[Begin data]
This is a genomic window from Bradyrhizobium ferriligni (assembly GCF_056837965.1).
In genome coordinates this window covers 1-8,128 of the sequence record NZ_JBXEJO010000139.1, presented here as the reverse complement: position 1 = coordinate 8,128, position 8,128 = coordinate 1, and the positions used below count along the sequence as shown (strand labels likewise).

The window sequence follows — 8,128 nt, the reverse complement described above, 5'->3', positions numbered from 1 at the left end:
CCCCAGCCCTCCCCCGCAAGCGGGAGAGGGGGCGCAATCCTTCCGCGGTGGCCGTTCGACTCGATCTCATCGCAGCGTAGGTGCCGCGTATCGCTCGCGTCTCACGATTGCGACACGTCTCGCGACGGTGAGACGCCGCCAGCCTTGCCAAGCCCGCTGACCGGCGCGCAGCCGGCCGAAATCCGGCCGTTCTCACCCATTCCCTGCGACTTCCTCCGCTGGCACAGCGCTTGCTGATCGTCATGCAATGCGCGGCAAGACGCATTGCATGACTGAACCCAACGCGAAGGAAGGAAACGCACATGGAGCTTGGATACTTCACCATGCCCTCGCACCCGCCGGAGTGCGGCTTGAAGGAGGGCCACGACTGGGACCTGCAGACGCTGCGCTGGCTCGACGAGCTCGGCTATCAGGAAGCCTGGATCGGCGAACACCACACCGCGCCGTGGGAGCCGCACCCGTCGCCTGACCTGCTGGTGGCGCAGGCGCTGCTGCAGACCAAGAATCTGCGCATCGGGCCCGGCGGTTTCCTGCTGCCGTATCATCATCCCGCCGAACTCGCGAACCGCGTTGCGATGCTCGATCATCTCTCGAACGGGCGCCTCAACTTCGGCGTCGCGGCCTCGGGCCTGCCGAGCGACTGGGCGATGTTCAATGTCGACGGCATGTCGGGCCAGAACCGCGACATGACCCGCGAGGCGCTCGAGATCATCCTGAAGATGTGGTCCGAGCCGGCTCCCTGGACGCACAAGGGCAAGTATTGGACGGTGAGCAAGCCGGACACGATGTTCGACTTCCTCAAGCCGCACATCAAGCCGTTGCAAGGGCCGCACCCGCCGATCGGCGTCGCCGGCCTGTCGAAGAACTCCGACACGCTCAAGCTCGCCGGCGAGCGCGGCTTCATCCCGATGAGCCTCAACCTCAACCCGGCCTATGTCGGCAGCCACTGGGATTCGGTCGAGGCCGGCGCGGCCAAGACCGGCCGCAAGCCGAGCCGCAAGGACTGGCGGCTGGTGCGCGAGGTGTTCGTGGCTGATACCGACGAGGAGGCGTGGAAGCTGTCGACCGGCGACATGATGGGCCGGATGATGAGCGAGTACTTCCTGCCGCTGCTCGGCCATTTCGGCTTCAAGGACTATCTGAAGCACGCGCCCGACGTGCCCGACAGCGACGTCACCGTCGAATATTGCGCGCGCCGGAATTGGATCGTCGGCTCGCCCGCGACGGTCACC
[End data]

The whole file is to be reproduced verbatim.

This is a genomic window from Bradyrhizobium ferriligni (assembly GCF_056837965.1).
In genome coordinates this window covers 1-8,128 of the sequence record NZ_JBXEJO010000139.1, presented here as the reverse complement: position 1 = coordinate 8,128, position 8,128 = coordinate 1, and the positions used below count along the sequence as shown (strand labels likewise).

The window sequence follows — 8,128 nt, the reverse complement described above, 5'->3', positions numbered from 1 at the left end:
CCCCAGCCCTCCCCCGCAAGCGGGAGAGGGGGCGCAATCCTTCCGCGGTGGCCGTTCGACTCGATCTCATCGCAGCGTAGGTGCCGCGTATCGCTCGCGTCTCACGATTGCGACACGTCTCGCGACGGTGAGACGCCGCCAGCCTTGCCAAGCCCGCTGACCGGCGCGCAGCCGGCCGAAATCCGGCCGTTCTCACCCATTCCCTGCGACTTCCTCCGCTGGCACAGCGCTTGCTGATCGTCATGCAATGCGCGGCAAGACGCATTGCATGACTGAACCCAACGCGAAGGAAGGAAACGCACATGGAGCTTGGATACTTCACCATGCCCTCGCACCCGCCGGAGTGCGGCTTGAAGGAGGGCCACGACTGGGACCTGCAGACGCTGCGCTGGCTCGACGAGCTCGGCTATCAGGAAGCCTGGATCGGCGAACACCACACCGCGCCGTGGGAGCCGCACCCGTCGCCTGACCTGCTGGTGGCGCAGGCGCTGCTGCAGACCAAGAATCTGCGCATCGGGCCCGGCGGTTTCCTGCTGCCGTATCATCATCCCGCCGAACTCGCGAACCGCGTTGCGATGCTCGATCATCTCTCGAACGGGCGCCTCAACTTCGGCGTCGCGGCCTCGGGCCTGCCGAGCGACTGGGCGATGTTCAATGTCGACGGCATGTCGGGCCAGAACCGCGACATGACCCGCGAGGCGCTCGAGATCATCCTGAAGATGTGGTCCGAGCCGGCTCCCTGGACGCACAAGGGCAAGTATTGGACGGTGAGCAAGCCGGACACGATGTTCGACTTCCTCAAGCCGCACATCAAGCCGTTGCAAGGGCCGCACCCGCCGATCGGCGTCGCCGGCCTGTCGAAGAACTCCGACACGCTCAAGCTCGCCGGCGAGCGCGGCTTCATCCCGATGAGCCTCAACCTCAACCCGGCCTATGTCGGCAGCCACTGGGATTCGGTCGAGGCCGGCGCGGCCAAGACCGGCCGCAAGCCGAGCCGCAAGGACTGGCGGCTGGTGCGCGAGGTGTTCGTGGCTGATACCGACGAGGAGGCGTGGAAGCTGTCGACCGGCGACATGATGGGCCGGATGATGAGCGAGTACTTCCTGCCGCTGCTCGGCCATTTCGGCTTCAAGGACTATCTGAAGCACGCGCCCGACGTGCCCGACAGCGACGTCACCGTCGAATATTGCGCGCGCCGGAATTGGATCGTCGGCTCGCCCGCGACGGTCACC